For the final year of his Masters degree, UAlberta’s David Gordon moved his research to Aachen, Germany, and worked out of the Rheinisch-Westfälische Technische Hochschule Aachen (RWTH Aachen) labs at the Institute for Combustion Engines. RWTH Aachen is Germany’s largest research polytechnic institute and one of the most celebrated research and education centres – particularly in engineering and technology – in all of the European Union.
UAlberta and RWTH Aachen have been in close connection since the early 2000s. As the relationship grew between the two, UAlberta International helped to facilitate a formal agreement. Since 2014, close to 30 researchers have travelled between UAlberta and RWTH Aachen to further their research, ultimately contributing to hundreds of joint research publications shared between the two institutions.
Almost a year after finishing his MSc and in the first year of his doctorate, Gordon is returning to Germany to present on much of his research findings into improving combustion methods and control systems for advanced automotive internal combustion engines. According to Gordon, the ability to travel to Germany has been crucial to his research.
“RWTH Aachen has a huge engine testing facility and close connections to various industry partners,” says Gordon, whose mobility between UAlberta and RWTH Aachen was facilitated through a close partnership between the two institutions, with the purpose of enhancing and improving research into mechanical and chemical engineering.
Dr. Ying Tsui, UAlberta’s Associate Dean (Research and Internationalization) of Engineering and Professor of Electrical and Computer Engineering, had a visiting graduate student from RWTH Aachen who took his graduate-level course in laser applications. He explains that the graduate student was able to return to Aachen and apply what he learned in Alberta to his masters research in additive manufacturing.
“The partnership between UAlberta and RWTH Aachen contributes to the training of students to work in international and culturally diverse environments,” says Tsui, who sees the partnership and mobility of students between institutions as a way to address and find tangible solutions to larger global issues. “A single institution can hardly possess sufficient capabilities to solve many global problems. Internationalization is essential to complement resources, skills and knowledge to find solutions for global challenges.”
“The students and researchers at RWTH Aachen are some of the best in the world working in their fields,” adds Dr. Alex Kuznetsov, Regional Manager (Europe) with UAlberta International. “Aachen is an amazing destination for researchers. We want UAlberta’s researchers to work with the best in their respective fields, and our partnership with RWTH Aachen is providing an interesting academic and research experience for students.”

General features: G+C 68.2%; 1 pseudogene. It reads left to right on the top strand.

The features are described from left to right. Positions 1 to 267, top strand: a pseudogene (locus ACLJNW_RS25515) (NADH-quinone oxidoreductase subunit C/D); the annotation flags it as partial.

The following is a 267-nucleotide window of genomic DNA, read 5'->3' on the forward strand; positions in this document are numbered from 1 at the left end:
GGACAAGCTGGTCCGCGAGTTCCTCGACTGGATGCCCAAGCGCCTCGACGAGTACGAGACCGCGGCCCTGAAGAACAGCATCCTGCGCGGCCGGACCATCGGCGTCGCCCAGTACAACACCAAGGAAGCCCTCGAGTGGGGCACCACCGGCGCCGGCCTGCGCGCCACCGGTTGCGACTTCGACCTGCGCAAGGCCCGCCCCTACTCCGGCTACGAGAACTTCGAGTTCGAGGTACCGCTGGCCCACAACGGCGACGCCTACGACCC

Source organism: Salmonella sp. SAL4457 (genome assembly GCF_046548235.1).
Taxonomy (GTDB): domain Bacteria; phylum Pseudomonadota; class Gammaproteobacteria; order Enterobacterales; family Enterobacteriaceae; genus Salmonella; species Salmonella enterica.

Pointing out that RWTH Aachen is a world-renowned institution and a celebrated technical polytechnic for its innovations in energy and engineering, Kuznetsov notes that in 2018, RWTH Aachen was awarded three Clusters of Excellence from DFG, the German Research Council. This recognition of RWTH Aachen’s research clusters leads to additional research funding towards RWTH Aachen programs, including the Fuel Science Center’s Adaptive Conversion System for Renewable Energy and Carbon Sources.
In his main research finding while he was in Aachen, Gordon was able to develop a Field Programmable Gate Array (FPGA) based engine controller, which is hardware that allows for rapid calculations to be performed in real-time, which improves overall fuel combustion methods in engines, allowing for fuels that lower carbon emissions and better fuel efficiency to be developed. The cutting-edge engine control equipment at the RWTH Aachen lab allowed for Gordon to work through his thesis and land on a working FPGA model, which he’s presenting this year at the Symposium for Combustion Control in Aachen.
“Without the RWTH Aachen partnership, I would not have learned the skills necessary to create an FPGA based engine model,” Gordon says. “Working with the researchers at RWTH Aachen has propelled my academic career. This exchange has allowed me to bring my knowledge back to UAlberta and work with our students to expand the knowledge base here.”
Tsui is highly optimistic about the collaboration between the two institutions progressing to address even more research and, ultimately, continuing to solve large global issues. He sees how UAlberta and RWTH Aachen are able to complement each others’ resources and is confident the research cultivated between the two institutions will find innovative ways to tackle global challenges.
“Having the ability to solve global challenges would increase UAlberta’s prestige in the eyes of national and international peers and stakeholders,” says Tsui. “This partnership is still in its early stage and I expect it would lead to important discoveries and innovation down the road.”
UAlberta is pleased to welcome a delegation of twelve researchers and administrators from RWTH Aachen on June 13-14, 2019 to explore further the potential areas for collaboration.